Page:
Systemax Wildcat AMD Athlon 64 FX-60 SLI Gaming PC

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Performance Comparisons with Quake 4 and F.E.A.R.

Performance Comparisons with Quake 4
OpenGL Quad-Damage

Quake 4
id Software, in conjunction with developer Raven, recently released the latest addition to the wildly popular Quake franchise, Quake 4. Quake 4 is based upon an updated and slightly modified version of the Doom 3 engine, and as such performance characteristics between the two titles are very similar.  Like Doom 3, Quake 4 is also an OpenGL game that uses extremely high-detailed textures and a ton of dynamic lighting and shadows, but unlike Doom3, Quake 4 features some outdoor environments as well. We ran this Quake 4 benchmark using a custom timedemo with the game set to its "High-Quality" mode at a resolution of 1600 x 1200 with 4X AA and 16X aniso enabled simultaneously.

 

In our custom Quake 4 benchmark, the Voodoo Omen using Radeon 1900 XTs in Crossfire mode trailed the Systemax Wildcat by 24 FPS.  Our custom Athlon 64 FX-60 test bed running GeForce 7900 GTXs in SLI mode also trailed the Wildcat, although by a lower margin of 4.5 FPS.  Most notable was the Core 2 Duo E6700 Performance which was only slightly faster than the Systemax Wildcat, leading by 1.3 FPS overall.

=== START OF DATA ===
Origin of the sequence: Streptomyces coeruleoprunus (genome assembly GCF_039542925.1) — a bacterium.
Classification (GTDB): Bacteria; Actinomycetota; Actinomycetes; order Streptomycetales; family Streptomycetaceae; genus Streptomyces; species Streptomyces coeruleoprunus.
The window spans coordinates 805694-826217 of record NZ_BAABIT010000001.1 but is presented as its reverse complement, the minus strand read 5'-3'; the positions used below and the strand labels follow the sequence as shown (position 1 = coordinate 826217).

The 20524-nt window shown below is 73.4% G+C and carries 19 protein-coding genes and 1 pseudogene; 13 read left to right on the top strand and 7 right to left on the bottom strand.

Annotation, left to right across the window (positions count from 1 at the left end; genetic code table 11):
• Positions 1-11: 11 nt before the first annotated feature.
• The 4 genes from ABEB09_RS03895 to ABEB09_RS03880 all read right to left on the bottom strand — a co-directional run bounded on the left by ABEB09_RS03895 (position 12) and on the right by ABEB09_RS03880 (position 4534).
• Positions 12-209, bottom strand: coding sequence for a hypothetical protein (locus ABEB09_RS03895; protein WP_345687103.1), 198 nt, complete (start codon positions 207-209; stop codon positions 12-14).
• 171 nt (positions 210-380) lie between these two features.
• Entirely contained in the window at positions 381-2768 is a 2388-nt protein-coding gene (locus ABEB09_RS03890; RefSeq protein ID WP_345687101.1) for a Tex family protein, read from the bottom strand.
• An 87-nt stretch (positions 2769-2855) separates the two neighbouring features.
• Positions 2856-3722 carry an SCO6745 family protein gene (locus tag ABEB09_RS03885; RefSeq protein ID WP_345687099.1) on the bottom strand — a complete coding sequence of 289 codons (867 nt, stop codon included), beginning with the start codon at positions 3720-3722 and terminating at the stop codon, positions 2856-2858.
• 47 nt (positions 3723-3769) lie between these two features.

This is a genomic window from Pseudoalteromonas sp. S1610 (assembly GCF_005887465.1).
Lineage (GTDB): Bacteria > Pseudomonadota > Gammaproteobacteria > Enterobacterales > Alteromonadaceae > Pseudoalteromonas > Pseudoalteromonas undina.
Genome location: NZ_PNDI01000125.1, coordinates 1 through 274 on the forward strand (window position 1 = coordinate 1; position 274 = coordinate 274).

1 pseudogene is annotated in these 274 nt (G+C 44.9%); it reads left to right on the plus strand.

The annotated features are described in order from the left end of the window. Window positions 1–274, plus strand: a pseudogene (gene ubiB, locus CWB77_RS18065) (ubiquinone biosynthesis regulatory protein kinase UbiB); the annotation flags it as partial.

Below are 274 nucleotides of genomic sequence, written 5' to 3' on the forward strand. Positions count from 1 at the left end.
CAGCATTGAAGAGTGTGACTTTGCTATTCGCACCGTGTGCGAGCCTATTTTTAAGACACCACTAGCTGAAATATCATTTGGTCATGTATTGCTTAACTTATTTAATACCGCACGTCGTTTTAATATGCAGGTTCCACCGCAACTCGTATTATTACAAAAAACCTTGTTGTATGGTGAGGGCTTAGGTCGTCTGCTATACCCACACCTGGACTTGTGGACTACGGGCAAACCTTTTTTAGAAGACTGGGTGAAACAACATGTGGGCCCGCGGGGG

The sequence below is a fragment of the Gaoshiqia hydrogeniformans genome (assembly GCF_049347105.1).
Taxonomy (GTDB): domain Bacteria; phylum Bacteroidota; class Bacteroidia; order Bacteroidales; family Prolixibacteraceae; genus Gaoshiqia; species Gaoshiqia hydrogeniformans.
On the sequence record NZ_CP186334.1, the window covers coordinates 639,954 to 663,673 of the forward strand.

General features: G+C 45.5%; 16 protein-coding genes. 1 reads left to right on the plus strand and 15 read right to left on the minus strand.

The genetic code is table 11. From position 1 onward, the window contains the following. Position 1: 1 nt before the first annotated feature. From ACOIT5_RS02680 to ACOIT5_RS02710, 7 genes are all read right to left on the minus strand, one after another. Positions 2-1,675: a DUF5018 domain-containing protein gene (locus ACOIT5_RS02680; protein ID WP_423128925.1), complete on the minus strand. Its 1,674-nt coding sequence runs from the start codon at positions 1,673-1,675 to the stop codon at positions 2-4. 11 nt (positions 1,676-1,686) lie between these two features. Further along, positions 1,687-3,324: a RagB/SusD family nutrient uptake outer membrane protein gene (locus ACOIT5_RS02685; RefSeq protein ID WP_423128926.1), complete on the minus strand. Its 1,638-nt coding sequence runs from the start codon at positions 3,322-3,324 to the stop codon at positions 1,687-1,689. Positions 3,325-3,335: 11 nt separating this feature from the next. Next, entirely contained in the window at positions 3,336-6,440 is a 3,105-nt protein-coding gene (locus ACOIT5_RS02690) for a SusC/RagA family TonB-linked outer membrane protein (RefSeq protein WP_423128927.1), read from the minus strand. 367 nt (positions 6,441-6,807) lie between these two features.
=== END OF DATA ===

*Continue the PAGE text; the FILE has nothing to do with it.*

Performance Comparisons with F.E.A.R
More Info: http://www.whatisfear.com/us/

F.E.A.R
One of the most highly anticipated titles of 2005 was Monolith's paranormal thriller F.E.A.R. Taking a look at the minimum system requirements, we see that you will need at least a 1.7GHz Pentium 4 with 512MB of system memory and a 64MB graphics card, that is a Radeon 9000 or GeForce4 Ti-class or better, to adequately run the game. Using the full retail release of the game patched to v1.03, we put the graphics cards in this review through their paces to see how they fared with a popular title. Here, all graphics settings within the game were set to the maximum values, but with soft shadows disabled (Soft shadows and anti-aliasing do not work together currently). Benchmark runs were then completed at a resolution 1600x1200, with anti-aliasing and anisotropic filtering enabled.

 

We wrap up our benchmarks with F.E.A.R., where the results were relatively even when comparing the various hardware configurations.  In this case, the Systemax Wildcat ranked third behind our Athlon 64 FX-60 SLI based system, by 3 FPS, and the Core 2 Duo E6700 SLI test bed, by 13 FPS.  Neither of the ATI powered FX-60 based machines came close to the Wildcat in this test, however.


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